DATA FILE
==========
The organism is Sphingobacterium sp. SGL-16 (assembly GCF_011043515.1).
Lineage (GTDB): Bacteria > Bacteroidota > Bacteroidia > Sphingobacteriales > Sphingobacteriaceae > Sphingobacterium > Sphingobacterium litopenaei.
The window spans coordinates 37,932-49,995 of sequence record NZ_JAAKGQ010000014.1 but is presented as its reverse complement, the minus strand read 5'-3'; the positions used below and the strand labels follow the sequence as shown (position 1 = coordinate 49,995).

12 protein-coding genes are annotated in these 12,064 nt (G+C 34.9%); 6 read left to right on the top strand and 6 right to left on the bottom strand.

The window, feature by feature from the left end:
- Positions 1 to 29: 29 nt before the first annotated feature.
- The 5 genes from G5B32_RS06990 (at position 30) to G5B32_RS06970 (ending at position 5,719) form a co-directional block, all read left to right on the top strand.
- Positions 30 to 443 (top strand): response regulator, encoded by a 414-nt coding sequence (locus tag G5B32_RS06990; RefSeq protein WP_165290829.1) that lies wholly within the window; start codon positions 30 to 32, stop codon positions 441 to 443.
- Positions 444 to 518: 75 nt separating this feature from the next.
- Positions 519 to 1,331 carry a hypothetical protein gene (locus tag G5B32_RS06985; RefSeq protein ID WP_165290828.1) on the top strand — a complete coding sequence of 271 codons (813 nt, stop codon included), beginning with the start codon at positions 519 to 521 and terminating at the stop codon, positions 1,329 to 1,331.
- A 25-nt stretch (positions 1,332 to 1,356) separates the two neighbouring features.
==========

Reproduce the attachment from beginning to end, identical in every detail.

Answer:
The organism is Sphingobacterium sp. SGL-16 (assembly GCF_011043515.1).
Lineage (GTDB): Bacteria > Bacteroidota > Bacteroidia > Sphingobacteriales > Sphingobacteriaceae > Sphingobacterium > Sphingobacterium litopenaei.
The window spans coordinates 37,932-49,995 of sequence record NZ_JAAKGQ010000014.1 but is presented as its reverse complement, the minus strand read 5'-3'; the positions used below and the strand labels follow the sequence as shown (position 1 = coordinate 49,995).

12 protein-coding genes are annotated in these 12,064 nt (G+C 34.9%); 6 read left to right on the top strand and 6 right to left on the bottom strand.

The window, feature by feature from the left end:
- Positions 1 to 29: 29 nt before the first annotated feature.
- The 5 genes from G5B32_RS06990 (at position 30) to G5B32_RS06970 (ending at position 5,719) form a co-directional block, all read left to right on the top strand.
- Positions 30 to 443 (top strand): response regulator, encoded by a 414-nt coding sequence (locus tag G5B32_RS06990; RefSeq protein WP_165290829.1) that lies wholly within the window; start codon positions 30 to 32, stop codon positions 441 to 443.
- Positions 444 to 518: 75 nt separating this feature from the next.
- Positions 519 to 1,331 carry a hypothetical protein gene (locus tag G5B32_RS06985; RefSeq protein ID WP_165290828.1) on the top strand — a complete coding sequence of 271 codons (813 nt, stop codon included), beginning with the start codon at positions 519 to 521 and terminating at the stop codon, positions 1,329 to 1,331.
- A 25-nt stretch (positions 1,332 to 1,356) separates the two neighbouring features.